The rain, I thought, would ruin my chance of finally witnessing the whispered beauty of a bridge down in Southern Leyte. The province of Southern Leyte, a one-hour flight from Metro Manila, is the lower half of the Leyte Island. (And if you think that the other half is called Northern Leyte, which is but logical considering that the lower half is Southern Leyte, you’re wrong. The northern province is simply called Leyte, which is unique, I believe.) The province is a vital link between Luzon and Mindanao, part of the national road network in an archipelagic country composed of more than 7,100 islands. It’s also accessible by ship from many points, including direct trips from Metro Manila or Metro Cebu.
It was raining when we landed in Tacloban City, the capital of Leyte province. Dizziness is expected with a 4 a.m. flight, especially after a night of drinking in a belated Christmas party, but that was not enough to stop me from seeing the Agas-Agas Bridge, a good 2-hour drive from Tacloban City (though I must say that it’s unfair for these airlines to make us wake up in unholy hours for early flights, yet consistently taking off very delayed).
We were fortunate that the rain stopped about thirty minutes from the bridge, at around 8 o’clock in the morning. With the sun already up, I thought it would be a perfect time to have a great view of the bridge and the whole view. Green mountains with sheer drops. Perhaps a glimpse of the little water cascades (“Agas” means “flow” in the Visayan dialect. The concrete road in this area was constantly destroyed by the mini-waterfalls that flow here, carrying with it boulders and sand. A detour would add around 2 hours of travel time, which is why bypassing the most destructive part, even if the project costs around a billion pesos, makes perfect sense).
I was mistaken. When we reached the bridge before 9 a.m., it was still blanketed with heavy fog. Visibility was down to a minimum.
Some places are easy to remember – Cebu, Manila, Quezon City, Boracay, Davao, among others. You probably haven’t heard of Southern Leyte, although this is quite ironic since you most probably heard of Limasawa Island, the site of the First Mass in the Philippines. Limasawa Island is found in Southern Leyte.
There’s a controversy, of course, stemming from Butuan’s claim that Limasawa is not really the site of the First Mass, attended by no less than Ferdinand Magellan, the man who “discovered” the Philippines.
No matter what’s the outcome of that controversy, it’s beyond dispute that the Agas-Agas Bridge, with a height of 90 meters, is the tallest bridge in the country. It’s located in Brgy. Kahupian, Sogod, Southern Leyte. Our travel was like hitting two birds with one stone, or two bridges with one travel, because when you land in Tacloban airport, the San Juanico Bridge — the longest bridge in the Philippines — is just around 10 minutes away. Agas-Agas Bridge is 350 meters in length.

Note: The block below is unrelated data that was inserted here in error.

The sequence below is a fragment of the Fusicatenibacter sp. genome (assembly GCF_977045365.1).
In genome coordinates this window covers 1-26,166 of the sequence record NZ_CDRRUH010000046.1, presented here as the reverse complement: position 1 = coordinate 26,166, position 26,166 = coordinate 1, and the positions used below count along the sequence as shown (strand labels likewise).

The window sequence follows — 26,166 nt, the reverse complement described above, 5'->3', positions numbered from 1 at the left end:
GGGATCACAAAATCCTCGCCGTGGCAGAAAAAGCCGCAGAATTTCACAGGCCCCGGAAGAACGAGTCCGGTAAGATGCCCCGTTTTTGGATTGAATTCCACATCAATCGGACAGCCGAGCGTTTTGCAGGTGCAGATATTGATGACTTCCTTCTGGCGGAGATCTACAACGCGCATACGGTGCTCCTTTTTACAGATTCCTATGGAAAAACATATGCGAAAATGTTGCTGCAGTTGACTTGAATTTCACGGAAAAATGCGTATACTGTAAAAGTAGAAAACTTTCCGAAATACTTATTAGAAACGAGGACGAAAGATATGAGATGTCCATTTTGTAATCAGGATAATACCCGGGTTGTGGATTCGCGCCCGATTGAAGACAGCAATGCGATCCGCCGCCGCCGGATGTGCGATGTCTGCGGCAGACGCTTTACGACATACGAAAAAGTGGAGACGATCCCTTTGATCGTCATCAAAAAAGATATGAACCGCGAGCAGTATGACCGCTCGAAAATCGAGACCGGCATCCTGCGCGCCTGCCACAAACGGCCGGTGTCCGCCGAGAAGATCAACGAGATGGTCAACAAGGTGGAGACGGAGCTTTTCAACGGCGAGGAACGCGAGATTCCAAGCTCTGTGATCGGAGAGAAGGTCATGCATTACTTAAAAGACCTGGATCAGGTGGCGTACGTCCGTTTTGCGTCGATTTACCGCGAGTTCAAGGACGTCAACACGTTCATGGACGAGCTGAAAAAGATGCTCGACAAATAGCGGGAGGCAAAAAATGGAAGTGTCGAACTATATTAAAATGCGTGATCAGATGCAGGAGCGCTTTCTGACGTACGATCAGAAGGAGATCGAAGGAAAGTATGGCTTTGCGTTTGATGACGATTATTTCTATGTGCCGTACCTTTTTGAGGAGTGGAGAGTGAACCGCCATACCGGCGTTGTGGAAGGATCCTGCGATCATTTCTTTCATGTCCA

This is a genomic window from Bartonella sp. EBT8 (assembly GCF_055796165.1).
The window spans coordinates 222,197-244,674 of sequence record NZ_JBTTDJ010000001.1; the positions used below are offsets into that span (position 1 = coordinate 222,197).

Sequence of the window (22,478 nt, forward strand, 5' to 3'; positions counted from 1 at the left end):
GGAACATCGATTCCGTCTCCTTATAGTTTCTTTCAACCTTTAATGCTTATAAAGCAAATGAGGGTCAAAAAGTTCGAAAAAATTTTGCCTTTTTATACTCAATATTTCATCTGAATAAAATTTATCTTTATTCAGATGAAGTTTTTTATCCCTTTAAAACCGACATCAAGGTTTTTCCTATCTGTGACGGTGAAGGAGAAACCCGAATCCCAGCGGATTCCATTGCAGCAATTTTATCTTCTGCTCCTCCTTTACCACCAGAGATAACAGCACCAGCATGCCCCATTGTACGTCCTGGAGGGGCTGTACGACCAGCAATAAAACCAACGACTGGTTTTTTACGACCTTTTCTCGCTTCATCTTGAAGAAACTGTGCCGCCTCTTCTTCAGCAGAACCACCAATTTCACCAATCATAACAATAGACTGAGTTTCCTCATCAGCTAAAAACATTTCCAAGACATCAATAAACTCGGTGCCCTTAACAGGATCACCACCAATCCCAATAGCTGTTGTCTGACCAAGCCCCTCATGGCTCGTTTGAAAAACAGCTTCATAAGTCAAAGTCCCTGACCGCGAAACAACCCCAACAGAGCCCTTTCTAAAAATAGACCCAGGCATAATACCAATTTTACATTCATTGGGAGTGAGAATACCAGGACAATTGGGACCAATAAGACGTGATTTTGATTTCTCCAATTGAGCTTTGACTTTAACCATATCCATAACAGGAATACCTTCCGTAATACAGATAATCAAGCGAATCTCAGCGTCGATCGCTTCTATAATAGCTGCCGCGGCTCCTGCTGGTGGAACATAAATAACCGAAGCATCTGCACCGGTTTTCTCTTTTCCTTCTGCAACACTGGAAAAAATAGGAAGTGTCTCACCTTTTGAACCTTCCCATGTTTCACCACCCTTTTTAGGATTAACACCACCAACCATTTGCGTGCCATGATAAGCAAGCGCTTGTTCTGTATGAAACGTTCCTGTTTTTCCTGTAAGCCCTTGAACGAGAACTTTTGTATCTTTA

It’s a perfect location (and it’s intended by the local leaders) to be a tourism magnet, as a place for extreme sports such as bungee jumping, zip-line rappelling, paramotor, downhill skateboarding. I was, in fact, expecting to see at least bungee jumping when we get to the bridge, but I learned that the sports infrastructure is still in the process of being finalized (though you could see the platform for bungee jumping, protruding at both sides of the bridge).
After more than a 2-hour drive from the airport, what do you get? A full bladder. We were happy (the women in the group were much happier) to learn that there are clean restrooms at the southern end of the bridge. There’s also a structure for a restaurant, with wide parking areas and viewing decks. It should really be a great site once it’s fully operational.
I would definitely go back here, but just to see the place. I can’t imagine myself doing bungee jumping, going off the side of the bridge with nothing but a special rope and lots of guts. That would be insane. But wouldn’t that be extremely fun? Let’s see (if I change my mind about trying out bungee jumping).
Anyway, it wasn’t all that bad even if the fog partly covered the view. Looking at the other side of the bridge gives you an eerie feeling that some unknown underworld creature would suddenly jump out of the mist and devour you (sorry for an active imagination, perhaps the Lord of the Rings has something to do with that). That, in my opinion, is only fitting because a lot of unknown potential (tourism-related or otherwise) lies in this bridge, and the entire province in general. We’ll see you in the bridge one of these days, perhaps in an international competition or something. Let’s see (if that happens).